UAW Efforts Slow Down After Setback in Mercedes-Benz Alabama

UAW Activism

The United Autoworkers Union (UAW) in the US has faced a setback in its effort to expand membership to car factories in the American South.

Mercedes-Benz workers in Alabama voted 2,642-2,045 against joining the union, with 56% of eligible ballots cast opposed, according to the National Labor Relations Committee.

This outcome is a blow to an effort the union started last year, hoping to capitalize on a wider resurgence in worker activism and build on the momentum it had gained after securing substantial raises for workers at General Motors, Ford, and Stellantis.

The UAW notched its first victory at a Volkswagen factory in Tennessee last month.

However, its efforts in Alabama met with significant resistance, including from state and local politicians such as Governor Kay Ivey, who labeled the union campaign a “threat from Detroit” that endangered the state’s car industry.

Mercedes Alabama Plant – UAW

Regulators are also investigating union complaints that the company broke labor law in its opposition to the effort, including by barring the distribution of union materials and punishing staff who discussed or supported the effort.

Mercedes has denied the claims.

Before the vote, the company stated that it respected its staff’s right to choose, while believing that “open and direct communication with our Team Members is the best path forward to ensure continued success”.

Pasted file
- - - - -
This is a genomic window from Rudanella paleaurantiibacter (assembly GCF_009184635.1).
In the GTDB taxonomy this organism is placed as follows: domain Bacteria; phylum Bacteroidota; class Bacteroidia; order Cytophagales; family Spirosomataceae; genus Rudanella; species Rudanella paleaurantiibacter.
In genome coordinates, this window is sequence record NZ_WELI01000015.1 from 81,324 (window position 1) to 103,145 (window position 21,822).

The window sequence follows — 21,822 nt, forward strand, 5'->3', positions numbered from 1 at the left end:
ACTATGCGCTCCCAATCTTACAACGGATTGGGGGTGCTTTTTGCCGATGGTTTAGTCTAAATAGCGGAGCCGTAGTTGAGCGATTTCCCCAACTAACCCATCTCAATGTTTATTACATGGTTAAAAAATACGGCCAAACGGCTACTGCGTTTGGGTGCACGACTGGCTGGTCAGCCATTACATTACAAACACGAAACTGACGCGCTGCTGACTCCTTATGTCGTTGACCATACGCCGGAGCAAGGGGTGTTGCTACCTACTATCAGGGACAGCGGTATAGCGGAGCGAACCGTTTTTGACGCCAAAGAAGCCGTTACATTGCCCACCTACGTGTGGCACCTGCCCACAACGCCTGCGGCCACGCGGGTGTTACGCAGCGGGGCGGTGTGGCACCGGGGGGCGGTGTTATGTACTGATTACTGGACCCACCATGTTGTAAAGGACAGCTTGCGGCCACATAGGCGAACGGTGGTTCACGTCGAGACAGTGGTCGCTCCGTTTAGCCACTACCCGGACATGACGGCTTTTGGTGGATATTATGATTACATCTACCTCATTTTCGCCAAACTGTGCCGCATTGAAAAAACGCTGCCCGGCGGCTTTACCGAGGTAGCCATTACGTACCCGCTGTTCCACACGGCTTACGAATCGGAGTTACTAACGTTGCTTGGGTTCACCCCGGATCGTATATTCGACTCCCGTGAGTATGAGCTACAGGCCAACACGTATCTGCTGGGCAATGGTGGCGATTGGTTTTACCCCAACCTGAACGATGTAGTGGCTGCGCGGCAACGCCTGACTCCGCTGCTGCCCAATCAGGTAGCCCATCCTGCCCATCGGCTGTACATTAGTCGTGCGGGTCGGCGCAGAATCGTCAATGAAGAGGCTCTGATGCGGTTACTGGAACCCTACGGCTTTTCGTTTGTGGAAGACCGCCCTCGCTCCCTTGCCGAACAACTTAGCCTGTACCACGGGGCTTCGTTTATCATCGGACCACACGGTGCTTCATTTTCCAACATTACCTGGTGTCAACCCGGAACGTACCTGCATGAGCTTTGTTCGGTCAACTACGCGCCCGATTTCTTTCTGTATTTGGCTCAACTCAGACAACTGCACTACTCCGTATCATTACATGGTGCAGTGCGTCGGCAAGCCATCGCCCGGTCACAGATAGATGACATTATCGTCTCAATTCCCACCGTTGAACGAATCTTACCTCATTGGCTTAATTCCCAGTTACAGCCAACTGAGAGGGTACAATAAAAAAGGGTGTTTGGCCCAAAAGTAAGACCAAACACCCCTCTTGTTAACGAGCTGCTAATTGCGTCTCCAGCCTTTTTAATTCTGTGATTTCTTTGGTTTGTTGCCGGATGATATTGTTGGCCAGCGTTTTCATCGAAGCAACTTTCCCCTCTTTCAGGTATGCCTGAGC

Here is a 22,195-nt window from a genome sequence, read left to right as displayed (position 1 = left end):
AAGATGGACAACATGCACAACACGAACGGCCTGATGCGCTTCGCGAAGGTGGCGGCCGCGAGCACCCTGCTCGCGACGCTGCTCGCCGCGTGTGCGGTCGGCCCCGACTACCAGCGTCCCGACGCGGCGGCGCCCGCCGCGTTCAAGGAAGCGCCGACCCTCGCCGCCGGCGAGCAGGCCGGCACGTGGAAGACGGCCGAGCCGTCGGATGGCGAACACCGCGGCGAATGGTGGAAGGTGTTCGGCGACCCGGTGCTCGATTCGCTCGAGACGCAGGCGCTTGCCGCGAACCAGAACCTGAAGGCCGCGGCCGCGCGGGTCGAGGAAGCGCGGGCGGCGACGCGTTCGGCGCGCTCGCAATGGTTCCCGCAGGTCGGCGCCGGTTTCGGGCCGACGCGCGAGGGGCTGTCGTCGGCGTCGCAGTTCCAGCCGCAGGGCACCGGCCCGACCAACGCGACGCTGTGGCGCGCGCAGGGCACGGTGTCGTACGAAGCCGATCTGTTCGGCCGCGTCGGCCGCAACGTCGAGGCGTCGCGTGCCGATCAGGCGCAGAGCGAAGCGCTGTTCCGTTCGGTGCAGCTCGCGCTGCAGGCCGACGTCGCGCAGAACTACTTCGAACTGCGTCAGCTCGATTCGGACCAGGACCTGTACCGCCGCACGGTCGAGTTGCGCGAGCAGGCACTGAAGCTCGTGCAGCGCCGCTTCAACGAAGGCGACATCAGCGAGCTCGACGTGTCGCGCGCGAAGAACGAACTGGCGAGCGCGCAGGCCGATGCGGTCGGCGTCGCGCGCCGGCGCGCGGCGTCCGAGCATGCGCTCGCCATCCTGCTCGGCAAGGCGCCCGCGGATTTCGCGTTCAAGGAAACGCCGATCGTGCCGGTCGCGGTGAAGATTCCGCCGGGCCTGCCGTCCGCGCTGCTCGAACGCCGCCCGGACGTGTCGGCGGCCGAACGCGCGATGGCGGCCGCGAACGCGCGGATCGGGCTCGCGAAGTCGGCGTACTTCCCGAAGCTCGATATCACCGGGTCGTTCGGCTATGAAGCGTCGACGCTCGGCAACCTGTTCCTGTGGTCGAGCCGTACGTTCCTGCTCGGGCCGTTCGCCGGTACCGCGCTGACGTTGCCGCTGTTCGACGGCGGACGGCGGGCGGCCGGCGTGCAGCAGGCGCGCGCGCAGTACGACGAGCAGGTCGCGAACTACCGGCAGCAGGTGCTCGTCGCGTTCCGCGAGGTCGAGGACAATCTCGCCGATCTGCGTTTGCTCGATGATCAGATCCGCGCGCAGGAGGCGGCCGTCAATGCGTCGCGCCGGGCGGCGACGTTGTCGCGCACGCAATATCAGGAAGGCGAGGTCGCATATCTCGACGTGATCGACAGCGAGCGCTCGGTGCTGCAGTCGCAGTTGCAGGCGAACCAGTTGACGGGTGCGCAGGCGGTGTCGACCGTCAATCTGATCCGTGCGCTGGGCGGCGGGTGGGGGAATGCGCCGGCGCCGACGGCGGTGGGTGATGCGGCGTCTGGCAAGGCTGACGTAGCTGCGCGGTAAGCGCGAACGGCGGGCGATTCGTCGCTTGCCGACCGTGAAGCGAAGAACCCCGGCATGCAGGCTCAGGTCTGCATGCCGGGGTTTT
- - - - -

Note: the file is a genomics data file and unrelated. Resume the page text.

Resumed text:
After the results were announced, the company said its goal had been “to ensure every eligible team member had the opportunity to participate in a fair election”.

“We thank all team members who asked questions, engaged in discussions, and ultimately, made their voices heard on this important issue,” it said in a statement.

UAW boss Shawn Fain last year announced that the UAW would target 13 foreign-owned factories in the South, in a bid to bring in new members to the organization, whose numbers have steadily dwindled.

Mercedes Alabama Plant

It marked a risky push for the organization—which is closely associated with the Democratic Party—into a part of the country that is both staunchly Republican and historically hostile to unions.

Mr. Fain said in a press conference after the results that it had been a “David and Goliath” fight, in which the company had used “egregious illegal behavior” to swing the vote its way.

“We know what we’re taking on,” he said. “While this loss stings, we’re going to keep our heads up.”

He said even the threat of unionization had helped improve conditions at the factory, leading to a pay increase and other changes. He said he was not concerned it would hurt the UAW’s campaigns at other factories.

“We fought the good fight and we’re going to continue forward,” he said.

Outside of the car industry, the last major effort to organize workers in Alabama at an Amazon factory failed in 2021.

Nate O'Hara
Nathan is a seasoned commerce writer with a passion for unraveling the intricacies of the business world and distilling them into engaging narratives. During his academic journey, he delved deep into subjects like economics, marketing, and entrepreneurship, honing his analytical skills and developing a keen understanding of market dynamics.